Aug 14, 2009
St. Paul Public Schools - Case Study
St. Paul Public Schools Incorporates Food-Waste Recycling Program
ST. PAUL, MINNESOTA
Before implementing food-waste recycling into cafeterias, St. Paul Public Schools (SPPS) managed food waste in trash dumpsters and down garbage disposals and sink drains. The dumpster was emptied by a trash hauler and managed at the waste-processing facility in Newport. However, food waste is wet and heavy and becomes either a low-quality fuel or is separated as residue destined for landfills. Thus, SPPS decided to implement a more sustainable food-waste recycling program.
A cafeteria-waste-composition study at Maxfield Magnet School found that 82 percent of waste by weight is composed of food waste. Of the food waste generated, the study suggests that about 54 percent is solid food and 46 percent is milk and juice. Overall, by adding the food-waste recycling program, about two-thirds of the tons of food-waste recycled is being diverted from landfills and about one-third from the sewer system.
To implement the program, food-waste recycling tables were established in 50 district sites. In the schools’ cafeterias, the food waste is sorted into buckets to be used for livestock feed. Student helpers keep the project sustainable. They make sure that only food and beverage waste ends up in the barrels for livestock feeding, and napkins, forks and other trash are put into the garbage.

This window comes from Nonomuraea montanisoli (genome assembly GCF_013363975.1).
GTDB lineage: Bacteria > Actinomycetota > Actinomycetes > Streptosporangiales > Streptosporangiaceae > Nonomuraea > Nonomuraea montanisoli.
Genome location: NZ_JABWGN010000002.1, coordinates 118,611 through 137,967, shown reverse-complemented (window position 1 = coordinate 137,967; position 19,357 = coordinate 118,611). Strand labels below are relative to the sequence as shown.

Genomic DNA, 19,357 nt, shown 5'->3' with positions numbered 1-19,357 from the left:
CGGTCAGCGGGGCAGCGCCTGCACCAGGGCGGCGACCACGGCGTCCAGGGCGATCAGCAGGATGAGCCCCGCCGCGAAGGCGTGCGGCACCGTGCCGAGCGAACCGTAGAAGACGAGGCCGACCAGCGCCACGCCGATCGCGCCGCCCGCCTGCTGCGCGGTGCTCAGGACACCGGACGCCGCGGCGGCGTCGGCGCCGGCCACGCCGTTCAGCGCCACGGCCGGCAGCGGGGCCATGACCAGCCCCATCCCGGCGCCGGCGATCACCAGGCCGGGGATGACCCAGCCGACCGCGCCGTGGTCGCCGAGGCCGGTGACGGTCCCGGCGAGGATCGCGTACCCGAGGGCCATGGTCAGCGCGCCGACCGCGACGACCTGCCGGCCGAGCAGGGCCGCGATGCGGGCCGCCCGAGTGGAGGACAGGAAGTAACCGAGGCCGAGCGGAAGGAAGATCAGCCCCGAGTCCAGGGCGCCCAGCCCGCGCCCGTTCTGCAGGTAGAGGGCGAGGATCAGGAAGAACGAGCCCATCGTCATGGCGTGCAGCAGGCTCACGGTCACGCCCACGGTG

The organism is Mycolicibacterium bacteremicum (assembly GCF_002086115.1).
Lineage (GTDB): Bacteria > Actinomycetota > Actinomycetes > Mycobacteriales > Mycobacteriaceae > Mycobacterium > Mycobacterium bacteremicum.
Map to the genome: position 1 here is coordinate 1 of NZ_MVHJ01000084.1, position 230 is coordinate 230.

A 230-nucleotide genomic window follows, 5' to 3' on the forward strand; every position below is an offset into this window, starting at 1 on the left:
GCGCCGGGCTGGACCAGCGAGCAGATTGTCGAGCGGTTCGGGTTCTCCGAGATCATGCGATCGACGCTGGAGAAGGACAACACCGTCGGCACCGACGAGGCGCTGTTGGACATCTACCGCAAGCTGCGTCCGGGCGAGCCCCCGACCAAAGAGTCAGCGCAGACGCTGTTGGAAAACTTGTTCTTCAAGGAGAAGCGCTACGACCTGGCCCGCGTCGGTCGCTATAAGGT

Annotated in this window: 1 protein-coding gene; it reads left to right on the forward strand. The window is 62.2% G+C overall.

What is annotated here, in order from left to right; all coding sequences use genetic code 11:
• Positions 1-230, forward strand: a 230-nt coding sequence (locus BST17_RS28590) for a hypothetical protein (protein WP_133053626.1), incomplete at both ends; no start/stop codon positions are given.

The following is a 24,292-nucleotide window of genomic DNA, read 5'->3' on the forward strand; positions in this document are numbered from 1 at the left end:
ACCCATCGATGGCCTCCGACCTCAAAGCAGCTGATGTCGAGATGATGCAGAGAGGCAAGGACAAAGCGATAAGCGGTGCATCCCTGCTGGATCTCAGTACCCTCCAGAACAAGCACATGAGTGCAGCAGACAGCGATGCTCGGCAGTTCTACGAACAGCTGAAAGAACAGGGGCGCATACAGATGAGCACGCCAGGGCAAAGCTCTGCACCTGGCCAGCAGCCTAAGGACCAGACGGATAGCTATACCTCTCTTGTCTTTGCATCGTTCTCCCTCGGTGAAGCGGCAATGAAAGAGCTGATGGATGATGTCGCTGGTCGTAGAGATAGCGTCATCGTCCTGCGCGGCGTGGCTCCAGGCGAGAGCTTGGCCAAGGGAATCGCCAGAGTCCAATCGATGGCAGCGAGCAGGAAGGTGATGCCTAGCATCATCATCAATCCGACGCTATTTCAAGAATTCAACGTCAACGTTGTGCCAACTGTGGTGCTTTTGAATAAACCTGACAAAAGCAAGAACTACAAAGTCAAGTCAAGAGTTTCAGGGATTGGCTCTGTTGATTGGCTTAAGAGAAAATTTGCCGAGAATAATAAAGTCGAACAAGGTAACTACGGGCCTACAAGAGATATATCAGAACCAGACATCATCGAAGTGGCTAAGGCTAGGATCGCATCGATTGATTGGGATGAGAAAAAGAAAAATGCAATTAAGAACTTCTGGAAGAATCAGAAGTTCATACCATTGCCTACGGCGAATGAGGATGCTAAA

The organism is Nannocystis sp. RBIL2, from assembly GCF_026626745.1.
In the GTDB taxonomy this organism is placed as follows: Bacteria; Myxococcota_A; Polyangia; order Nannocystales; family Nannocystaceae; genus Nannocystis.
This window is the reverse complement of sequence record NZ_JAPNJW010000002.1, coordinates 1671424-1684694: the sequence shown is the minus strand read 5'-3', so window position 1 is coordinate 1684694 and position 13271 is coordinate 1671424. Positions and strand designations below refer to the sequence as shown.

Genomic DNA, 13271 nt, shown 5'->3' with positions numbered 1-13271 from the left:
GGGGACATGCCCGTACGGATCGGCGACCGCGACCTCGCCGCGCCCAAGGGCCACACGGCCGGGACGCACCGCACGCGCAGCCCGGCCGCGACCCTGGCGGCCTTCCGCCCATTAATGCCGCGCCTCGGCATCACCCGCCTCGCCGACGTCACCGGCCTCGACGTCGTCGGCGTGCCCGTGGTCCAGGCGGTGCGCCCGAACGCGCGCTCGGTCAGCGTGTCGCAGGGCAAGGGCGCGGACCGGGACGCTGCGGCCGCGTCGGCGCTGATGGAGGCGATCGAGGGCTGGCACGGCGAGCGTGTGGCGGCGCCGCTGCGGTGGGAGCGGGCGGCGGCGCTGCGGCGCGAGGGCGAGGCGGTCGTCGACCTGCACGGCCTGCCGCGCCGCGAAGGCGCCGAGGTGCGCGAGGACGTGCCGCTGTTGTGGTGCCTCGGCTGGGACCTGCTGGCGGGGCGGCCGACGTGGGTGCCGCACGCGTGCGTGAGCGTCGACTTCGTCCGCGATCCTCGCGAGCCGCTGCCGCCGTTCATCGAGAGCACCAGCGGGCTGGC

To educate students, faculty and communities on food-waste recycling, a video titled Cafeteria Food Waste Recycling: How to Turn Elephants into Pigs! was created through a grant. The video is currently available to view online at www.sppscafe.org/Food_Waste_Recycling.html. The District Resource Management Staff reference the educational video during opening week meetings, green team meetings and all training sessions.
Continuing costs are dependent upon the success of the program and the number of barrels picked up annually. The return on investment is imbedded in the bidding process for the solid waste contract. Bidding out of food-waste recycling provided a bid of $3.65 per barrel at no tax.
To establish a fair price for disposal, the trash contract included a requirement that the trash hauler and SPPS would work jointly on a field study to measure waste density of the trash from schools. The most important variable was to compare trash dumpster density for schools with food-waste recycling versus schools without it. The study results showed trash density being significantly lower in schools with food-waste recycling programs.
Removal of higher-density elements from the solid-waste contract allows for right-sizing of the service. Reduction in dumpster size or frequency is currently being evaluated and implemented. Based on preliminary research, SPPS is expected to save approximately $70,000 per year solely from the ability to right-size solid-waste services. Overall, the dollar savings are expected to be very significant.
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